Stair Lift Rewire

Thread Starter

musicalavtech

Joined Mar 23, 2012
54
Edit to say I haven't posted here in a long while, so I figured I would just mention my latest project.

My buddy has an old Bruno stair lift with the chair. It worked for several years, but stopped working a few months back. It is only used for moving heavy band gear up and down from/to the bsmnt. It uses a 24VDC motor with 2 12V batteries in series. When we connect voltage directly to the motor, it moves like normal. The batteries are in good charge. The motor works fine. The limit switches check out as working. It would seem to be a PCB issue, and a replacement board is priced in the high multi-hundreds.

The plan is to bypass the PCB and use a couple 40A rated FWD and REV contactors with 24VDC coils and a mechanical interlock. The motor is capable of pulling up to 35 amps, even though it's using only 12awg wires to it and from the batteries. That's the factory design. The limit switches can still be used as well as the toggle switch for fwd and rev operation. He has a stand-alone charging unit that can be connected to the top and bottom charging points. This charger has always been good.

This will soon be wired almost exactly like some small panels that I build at work. The contactors will have some N/C aux contacts for control voltage. The main contacts will have 24v directly from the batteries, with a fwd/rev jumper on the line side, then a parallel jumper on the load side wired to the motor.

The control path (going in the up direction) is 24v from batt to the up/down toggle switch, through the upper limit switch, through the (down) N/C aux contacts, then to the up contactor coil A1. A2 of the coils returning to the batt neg. Obviously a similar, logical path for down operation.

This should be a good $200 solution instead of closer to $1K.
 
Last edited:

Thread Starter

musicalavtech

Joined Mar 23, 2012
54
I seem to think that I should install a fuse inline from the battery. Possibly a 20A sloblo? I know the 12 gage wiring is good for a continuous 20A.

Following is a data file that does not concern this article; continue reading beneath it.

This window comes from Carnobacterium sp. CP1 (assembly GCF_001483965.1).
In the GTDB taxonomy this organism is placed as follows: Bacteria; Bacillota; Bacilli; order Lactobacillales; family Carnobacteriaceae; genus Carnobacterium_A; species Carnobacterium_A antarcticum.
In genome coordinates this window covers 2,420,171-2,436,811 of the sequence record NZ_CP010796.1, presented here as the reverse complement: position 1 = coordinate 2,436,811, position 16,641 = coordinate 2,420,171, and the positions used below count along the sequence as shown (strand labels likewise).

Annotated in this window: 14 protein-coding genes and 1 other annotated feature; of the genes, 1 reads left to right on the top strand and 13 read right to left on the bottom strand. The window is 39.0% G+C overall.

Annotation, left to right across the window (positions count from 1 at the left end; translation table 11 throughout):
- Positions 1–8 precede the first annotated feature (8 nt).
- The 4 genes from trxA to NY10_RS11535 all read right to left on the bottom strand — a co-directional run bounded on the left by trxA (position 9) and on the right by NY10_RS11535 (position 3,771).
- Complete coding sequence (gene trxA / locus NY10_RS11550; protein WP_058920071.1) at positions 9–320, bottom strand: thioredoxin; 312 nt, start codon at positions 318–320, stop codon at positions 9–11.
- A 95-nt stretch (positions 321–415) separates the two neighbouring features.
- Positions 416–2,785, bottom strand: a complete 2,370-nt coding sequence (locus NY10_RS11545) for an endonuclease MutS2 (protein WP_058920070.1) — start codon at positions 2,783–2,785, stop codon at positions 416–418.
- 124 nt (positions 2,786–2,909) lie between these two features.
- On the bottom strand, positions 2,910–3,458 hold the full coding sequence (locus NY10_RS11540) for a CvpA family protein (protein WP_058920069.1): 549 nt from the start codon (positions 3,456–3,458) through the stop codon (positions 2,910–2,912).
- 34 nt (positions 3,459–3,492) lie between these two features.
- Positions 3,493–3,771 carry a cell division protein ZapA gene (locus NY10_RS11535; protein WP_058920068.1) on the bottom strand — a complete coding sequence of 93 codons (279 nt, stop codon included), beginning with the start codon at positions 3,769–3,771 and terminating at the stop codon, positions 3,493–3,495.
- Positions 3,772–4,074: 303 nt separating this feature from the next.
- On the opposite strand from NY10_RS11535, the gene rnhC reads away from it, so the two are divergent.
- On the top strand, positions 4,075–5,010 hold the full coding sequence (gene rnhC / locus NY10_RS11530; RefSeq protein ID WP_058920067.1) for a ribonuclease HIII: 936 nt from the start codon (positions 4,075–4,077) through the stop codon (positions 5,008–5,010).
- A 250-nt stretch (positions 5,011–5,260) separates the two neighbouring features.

LowQCab

Joined Nov 6, 2012
1,611
The 12-ga. Wire,
if not in a packed Conduit-Pipe,
will handle ~30-Amps without issues,
but may have a small Voltage-Drop,
which might actually be a good thing for reducing the Current, and Mechanical,
Shock-Loads on Motor-Startup.
Heavy-Duty MOSFETs can easily be setup to reduce the Startup Shocks.

A Fuse is always a good idea when working with Batteries.
.
.
.
 

Thread Starter

musicalavtech

Joined Mar 23, 2012
54
The 12-ga. Wire,
if not in a packed Conduit-Pipe,
will handle ~30-Amps without issues,
but may have a small Voltage-Drop,
which might actually be a good thing for reducing the Current, and Mechanical,
Shock-Loads on Motor-Startup.
Heavy-Duty MOSFETs can easily be setup to reduce the Startup Shocks.

A Fuse is always a good idea when working with Batteries.
.
.
.
It probably had a HD transistor on the pcb...attached to a good sized heat sink. We do want to avoid most silicon components, except for the diodes at the coils of the contactors.
 

Thread Starter

musicalavtech

Joined Mar 23, 2012
54
The wires that go to the limit switches are probably 24AWG, and the contactors require 4.5 amps. So I'll add a couple of slice relays that can operate on small current. They can handle 6A through the contacts, which will be enough to drive the contactor coils. I'l use the original 25CB that is on the side of the lift housing.
 
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